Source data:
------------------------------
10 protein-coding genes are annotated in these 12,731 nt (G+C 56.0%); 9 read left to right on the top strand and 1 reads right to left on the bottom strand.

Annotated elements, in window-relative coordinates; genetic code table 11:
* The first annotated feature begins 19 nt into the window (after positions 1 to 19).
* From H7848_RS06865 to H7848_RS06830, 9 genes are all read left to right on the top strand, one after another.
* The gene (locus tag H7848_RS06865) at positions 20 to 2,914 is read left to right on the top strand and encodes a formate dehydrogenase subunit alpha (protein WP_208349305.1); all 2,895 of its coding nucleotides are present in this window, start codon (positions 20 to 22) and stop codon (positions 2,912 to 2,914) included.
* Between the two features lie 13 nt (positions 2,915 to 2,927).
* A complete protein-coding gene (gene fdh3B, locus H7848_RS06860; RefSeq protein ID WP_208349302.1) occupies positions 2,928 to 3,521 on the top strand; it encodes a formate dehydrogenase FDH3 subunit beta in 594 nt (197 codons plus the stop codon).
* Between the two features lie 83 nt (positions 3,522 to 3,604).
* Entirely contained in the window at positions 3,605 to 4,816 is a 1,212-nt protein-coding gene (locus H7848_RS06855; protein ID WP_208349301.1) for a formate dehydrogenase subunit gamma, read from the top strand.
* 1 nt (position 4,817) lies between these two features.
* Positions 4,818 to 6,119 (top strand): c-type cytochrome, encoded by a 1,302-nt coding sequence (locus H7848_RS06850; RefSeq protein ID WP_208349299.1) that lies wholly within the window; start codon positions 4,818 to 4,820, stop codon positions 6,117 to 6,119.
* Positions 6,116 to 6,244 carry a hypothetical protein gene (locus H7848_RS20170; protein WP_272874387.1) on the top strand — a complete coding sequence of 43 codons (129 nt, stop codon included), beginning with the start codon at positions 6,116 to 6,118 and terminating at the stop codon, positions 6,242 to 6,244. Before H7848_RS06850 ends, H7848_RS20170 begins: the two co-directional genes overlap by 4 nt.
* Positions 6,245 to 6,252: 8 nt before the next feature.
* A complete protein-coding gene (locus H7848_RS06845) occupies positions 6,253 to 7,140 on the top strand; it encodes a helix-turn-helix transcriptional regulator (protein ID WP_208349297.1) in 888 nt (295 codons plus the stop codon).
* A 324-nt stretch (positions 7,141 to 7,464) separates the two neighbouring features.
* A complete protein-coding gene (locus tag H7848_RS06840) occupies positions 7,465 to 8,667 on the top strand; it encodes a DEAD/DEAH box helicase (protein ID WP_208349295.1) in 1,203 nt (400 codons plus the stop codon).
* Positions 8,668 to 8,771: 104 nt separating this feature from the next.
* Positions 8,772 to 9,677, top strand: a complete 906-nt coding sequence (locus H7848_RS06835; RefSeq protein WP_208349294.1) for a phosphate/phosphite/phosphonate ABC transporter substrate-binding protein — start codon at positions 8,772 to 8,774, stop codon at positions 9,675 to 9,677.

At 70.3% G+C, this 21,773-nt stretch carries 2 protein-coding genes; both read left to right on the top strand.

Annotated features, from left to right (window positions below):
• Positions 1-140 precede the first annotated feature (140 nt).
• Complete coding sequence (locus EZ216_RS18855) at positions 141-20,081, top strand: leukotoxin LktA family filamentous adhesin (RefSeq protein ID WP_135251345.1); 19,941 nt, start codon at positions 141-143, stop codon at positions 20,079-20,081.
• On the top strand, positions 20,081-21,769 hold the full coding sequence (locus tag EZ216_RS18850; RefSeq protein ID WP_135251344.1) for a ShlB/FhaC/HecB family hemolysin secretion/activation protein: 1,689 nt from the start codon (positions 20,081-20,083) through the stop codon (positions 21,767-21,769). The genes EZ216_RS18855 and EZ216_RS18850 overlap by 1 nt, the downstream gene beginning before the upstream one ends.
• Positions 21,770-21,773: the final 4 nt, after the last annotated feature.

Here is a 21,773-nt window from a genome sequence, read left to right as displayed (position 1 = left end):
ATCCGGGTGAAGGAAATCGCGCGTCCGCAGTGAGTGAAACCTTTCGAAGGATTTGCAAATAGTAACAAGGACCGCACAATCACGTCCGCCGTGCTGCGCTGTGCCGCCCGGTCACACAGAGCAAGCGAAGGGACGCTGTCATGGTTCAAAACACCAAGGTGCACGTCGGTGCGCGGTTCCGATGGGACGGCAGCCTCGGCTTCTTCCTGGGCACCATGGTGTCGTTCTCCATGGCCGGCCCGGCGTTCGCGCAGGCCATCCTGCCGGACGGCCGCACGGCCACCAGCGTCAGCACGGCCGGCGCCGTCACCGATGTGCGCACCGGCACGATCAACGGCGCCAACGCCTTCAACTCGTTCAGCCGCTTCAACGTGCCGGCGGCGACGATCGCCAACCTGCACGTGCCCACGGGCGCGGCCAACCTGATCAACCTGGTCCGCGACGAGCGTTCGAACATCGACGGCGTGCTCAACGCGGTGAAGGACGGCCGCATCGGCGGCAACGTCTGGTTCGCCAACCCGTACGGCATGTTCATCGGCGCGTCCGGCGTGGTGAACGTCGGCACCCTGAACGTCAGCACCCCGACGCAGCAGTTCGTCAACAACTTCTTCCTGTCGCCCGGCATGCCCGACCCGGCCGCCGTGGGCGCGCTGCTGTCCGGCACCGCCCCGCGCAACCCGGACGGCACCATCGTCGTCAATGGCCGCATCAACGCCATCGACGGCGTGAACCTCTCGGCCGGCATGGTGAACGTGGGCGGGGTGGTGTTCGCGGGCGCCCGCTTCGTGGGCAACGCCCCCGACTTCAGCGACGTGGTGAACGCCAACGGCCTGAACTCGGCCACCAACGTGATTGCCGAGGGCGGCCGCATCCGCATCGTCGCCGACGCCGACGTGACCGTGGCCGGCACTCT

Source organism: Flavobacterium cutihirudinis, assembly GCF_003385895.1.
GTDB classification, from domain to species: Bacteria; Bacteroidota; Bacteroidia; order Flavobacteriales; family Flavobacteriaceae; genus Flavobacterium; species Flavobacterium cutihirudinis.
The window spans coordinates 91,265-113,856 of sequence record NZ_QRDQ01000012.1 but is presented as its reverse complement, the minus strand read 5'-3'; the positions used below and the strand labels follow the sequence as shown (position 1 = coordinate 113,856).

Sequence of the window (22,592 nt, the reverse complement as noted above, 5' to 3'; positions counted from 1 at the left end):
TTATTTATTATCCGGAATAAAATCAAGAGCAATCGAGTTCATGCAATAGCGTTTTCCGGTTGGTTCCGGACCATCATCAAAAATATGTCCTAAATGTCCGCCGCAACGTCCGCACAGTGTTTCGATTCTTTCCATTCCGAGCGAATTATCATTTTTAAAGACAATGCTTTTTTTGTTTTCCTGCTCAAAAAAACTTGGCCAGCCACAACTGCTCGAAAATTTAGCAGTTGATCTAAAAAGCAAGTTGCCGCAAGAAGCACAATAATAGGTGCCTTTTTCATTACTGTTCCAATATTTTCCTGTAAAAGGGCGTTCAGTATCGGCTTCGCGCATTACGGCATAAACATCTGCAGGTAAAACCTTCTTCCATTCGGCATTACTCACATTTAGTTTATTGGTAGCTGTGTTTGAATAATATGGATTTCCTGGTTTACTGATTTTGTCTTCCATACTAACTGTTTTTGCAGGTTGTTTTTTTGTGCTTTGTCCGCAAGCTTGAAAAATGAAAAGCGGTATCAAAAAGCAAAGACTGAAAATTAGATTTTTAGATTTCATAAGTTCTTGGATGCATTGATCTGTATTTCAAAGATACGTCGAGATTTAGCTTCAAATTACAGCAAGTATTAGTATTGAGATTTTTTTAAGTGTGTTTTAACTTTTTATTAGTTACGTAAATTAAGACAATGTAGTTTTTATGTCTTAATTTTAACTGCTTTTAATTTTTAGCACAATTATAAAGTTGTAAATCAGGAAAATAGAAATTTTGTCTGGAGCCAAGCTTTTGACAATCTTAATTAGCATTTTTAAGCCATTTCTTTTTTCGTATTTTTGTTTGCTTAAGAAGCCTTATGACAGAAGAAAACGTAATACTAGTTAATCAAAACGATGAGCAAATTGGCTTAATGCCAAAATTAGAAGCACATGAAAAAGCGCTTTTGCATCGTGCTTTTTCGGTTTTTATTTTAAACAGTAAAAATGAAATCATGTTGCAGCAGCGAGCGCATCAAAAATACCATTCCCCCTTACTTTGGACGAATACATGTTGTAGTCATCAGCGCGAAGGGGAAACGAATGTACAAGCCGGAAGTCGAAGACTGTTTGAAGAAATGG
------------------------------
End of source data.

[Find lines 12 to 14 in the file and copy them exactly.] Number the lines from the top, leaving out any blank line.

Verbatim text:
* Positions 6,116 to 6,244 carry a hypothetical protein gene (locus H7848_RS20170; protein WP_272874387.1) on the top strand — a complete coding sequence of 43 codons (129 nt, stop codon included), beginning with the start codon at positions 6,116 to 6,118 and terminating at the stop codon, positions 6,242 to 6,244. Before H7848_RS06850 ends, H7848_RS20170 begins: the two co-directional genes overlap by 4 nt.
* Positions 6,245 to 6,252: 8 nt before the next feature.
* A complete protein-coding gene (locus H7848_RS06845) occupies positions 6,253 to 7,140 on the top strand; it encodes a helix-turn-helix transcriptional regulator (protein ID WP_208349297.1) in 888 nt (295 codons plus the stop codon).